Addressing Children’s Mental Health Proactively

NC Families United

Janeen Gingrich, the interim Executive Director for NC Families United, and former (amazing) Women AdvaNCe board member worked with author Anna Lynch to put together this article. 

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The number of minors showing up in emergency rooms with acute mental health issues is increasing. Many are facing long waits for psychiatric beds which were already in short supply before the pandemic began. According to Gene Woods, the CEO of Atrium Health, as of December 4, Atrium had 180 patients in their emergency departments across the state waiting for psychiatric evaluation. Many of those patients are children. While this crisis needs immediate attention, perhaps working toward preventing these acute mental health issues to begin with is where to begin solving the problem.

Parents can be on the lookout for signs of developing mental health issues before they become an emergency. Getting ahead of a mental health issue before it turns into a crisis is crucial. Within North Carolina, there are many different agencies providing a variety of services to support those with mental health issues. 

But, navigating the myriad agencies can be overwhelming for most people. Fortunately, North Carolina Families United (NCFU), a statewide non-profit agency, provides significant support to families of children and youth dealing with mental health issues. NCFU is part of the North Carolina Collaborative for Children, Youth and Families.  The agency uses a System of Care model meaning that individuals or family members who have previously used services become service providers themselves called Family Partners. They receive training and certification to become advocates who can directly help families. Because the advocates have the lived experience of having a mental health need themselves or caring for a family member who does, they have a unique understanding of what a family may need.

Services that NCFU Family Partners may provide include:

  • connecting families with mental health support, 
  • advocating for those in the juvenile justice system, 
  • finding housing, 
  • attending IEP or Child and Family Team meetings for children with special needs, 
  • attending court proceedings
  • connecting families with in home physical, speech or occupational therapy

Chandrika Brown, a Family Partner Coordinator with NC Families United in Alamance County and co-chair of the Statewide Collaborative, has connections within all of the agencies in her area that might help a family. Additionally, she partners with grocery stores, Elon University, the United Way, the Salvation Army, local churches and even a gas station to find support for families. She has networked all over the county and found those who are willing to help those with children with mental health needs.

NCFU identifies people needing their services in innovative ways. Some Family Partners are housed within a pediatrician’s office. Others are part of crisis teams located near hospitals so that if a child is in the emergency room for psychiatric reasons, the team can be there right away. But these are the exceptions. In many rural parts of the state there are no Family Partners or crisis teams. In these counties, children who end up in the emergency room can stay for months before a bed opens up in one of the psychiatric hospitals. And the whole time they are there, they might receive no psychiatric intervention.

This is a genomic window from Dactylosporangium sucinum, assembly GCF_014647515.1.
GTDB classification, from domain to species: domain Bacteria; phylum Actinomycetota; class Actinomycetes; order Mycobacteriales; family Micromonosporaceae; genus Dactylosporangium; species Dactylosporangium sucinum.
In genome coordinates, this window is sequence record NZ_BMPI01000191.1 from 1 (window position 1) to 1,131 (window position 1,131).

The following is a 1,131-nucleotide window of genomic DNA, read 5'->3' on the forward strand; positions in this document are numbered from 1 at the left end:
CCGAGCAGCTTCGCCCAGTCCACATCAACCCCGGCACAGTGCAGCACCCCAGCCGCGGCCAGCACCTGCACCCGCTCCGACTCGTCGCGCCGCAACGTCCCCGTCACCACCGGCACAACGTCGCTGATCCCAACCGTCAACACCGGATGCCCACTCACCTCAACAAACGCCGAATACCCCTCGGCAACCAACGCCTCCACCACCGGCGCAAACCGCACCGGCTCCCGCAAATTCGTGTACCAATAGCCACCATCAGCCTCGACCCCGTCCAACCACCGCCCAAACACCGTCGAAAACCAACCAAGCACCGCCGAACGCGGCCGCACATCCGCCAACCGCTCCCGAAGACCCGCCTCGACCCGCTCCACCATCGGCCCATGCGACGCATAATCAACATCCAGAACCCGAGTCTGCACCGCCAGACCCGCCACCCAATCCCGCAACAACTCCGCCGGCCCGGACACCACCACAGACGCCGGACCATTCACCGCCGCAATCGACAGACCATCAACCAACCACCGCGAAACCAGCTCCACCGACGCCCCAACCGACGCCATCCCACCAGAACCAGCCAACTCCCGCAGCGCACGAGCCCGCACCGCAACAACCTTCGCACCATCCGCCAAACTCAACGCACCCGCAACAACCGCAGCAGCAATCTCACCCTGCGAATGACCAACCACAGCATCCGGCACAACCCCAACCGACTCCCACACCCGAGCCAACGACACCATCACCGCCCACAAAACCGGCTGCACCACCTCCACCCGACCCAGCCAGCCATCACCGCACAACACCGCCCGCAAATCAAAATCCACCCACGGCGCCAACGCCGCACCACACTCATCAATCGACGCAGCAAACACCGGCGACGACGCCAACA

There are presently only six Family Partners employed by NCFU for the entire state. There is a great need for more Family Partners, but a lack of funding prevents expansion of services. If this is an issue that you care about, make sure to advocate for an increase in funding with your state legislators.

If you are a parent who has navigated services for their child or youth and are interested in becoming a Family Partner, please visit NCFU’s website at or call 336.395.8828 for more information.

Resources for Parents

If you are concerned that your child is developing mental health issues, please take a look at the resources listed here. Being proactive about getting help can make the difference. While in-person therapy is presently not available, telehealth therapy is. 

  • The Mayo Clinic offers a guide for parents to consider whether their child’s symptoms warrant medical attention. 
  • HelpGuide also lists symptoms of depression and substance abuse. 
  • The Sandhills Center is offering many free online workshops to anyone interested including how to smooth the transition back to school from online learning to parent support groups to understanding seasonal affective disorder among many other topics.  
  • For statewide resources put together by NCFU, Download the Directory here.
  • If you need to find a therapist for a child, you can go to the National Alliance on Mental Illness (NAMI) website and find information for referrals. 
  • You can call NCFU directly during business hours at 336-395-8828 for non-crisis help.
  • If you need a referral for services, you can call 211.


Anna Lynch is a “writer, educator, and champion for all things women.”

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